Lafayette Square Historic District
The majority of the houses in the Lafayette Square district were built before 1900, some dating back to before the Civil War. The period of greatest construction activity for this district of Second Empire style Victorian town houses was the two decades after 1865. Houses were usually two full stories topped by a third floor mansard roof with dormer windows. Typical design features were arched doorways and windows, bay windows and ornate cornices. Facades were faced with limestone or sandstone (sometimes incised plaster) with brick side and rear walls. The largest examples are on Benton Place and Park Avenue north of the park. Elsewhere in the district, houses are smaller although still large by contemporary standards. Some of the later ones, built during the 1880s, were designed in the Italianate style. After 1890, the prevailing architectural mode turned to houses displaying a Germanic influence, built of red brick featuring wide arches, turrets, classical columned porches and iron balconies.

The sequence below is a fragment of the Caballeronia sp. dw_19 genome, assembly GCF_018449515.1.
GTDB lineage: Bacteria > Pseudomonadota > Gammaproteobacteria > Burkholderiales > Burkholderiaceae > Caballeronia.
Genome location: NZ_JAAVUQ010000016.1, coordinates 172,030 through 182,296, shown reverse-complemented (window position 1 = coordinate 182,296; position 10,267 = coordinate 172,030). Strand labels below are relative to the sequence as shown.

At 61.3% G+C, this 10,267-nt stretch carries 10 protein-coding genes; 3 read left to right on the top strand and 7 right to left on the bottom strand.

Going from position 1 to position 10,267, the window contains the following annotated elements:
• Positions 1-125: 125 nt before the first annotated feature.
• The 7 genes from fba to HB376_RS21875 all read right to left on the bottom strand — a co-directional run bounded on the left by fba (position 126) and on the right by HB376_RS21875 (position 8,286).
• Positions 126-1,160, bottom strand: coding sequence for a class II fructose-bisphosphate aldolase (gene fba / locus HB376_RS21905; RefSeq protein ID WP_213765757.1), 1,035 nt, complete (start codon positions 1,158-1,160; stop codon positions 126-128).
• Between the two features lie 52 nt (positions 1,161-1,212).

The Lafayette Square District was entered in the National Register of Historic Places in 1986 and became a City historic district in 1972. The current historic district standards for the Lafayette Square Local Historic District were enacted in April 2012.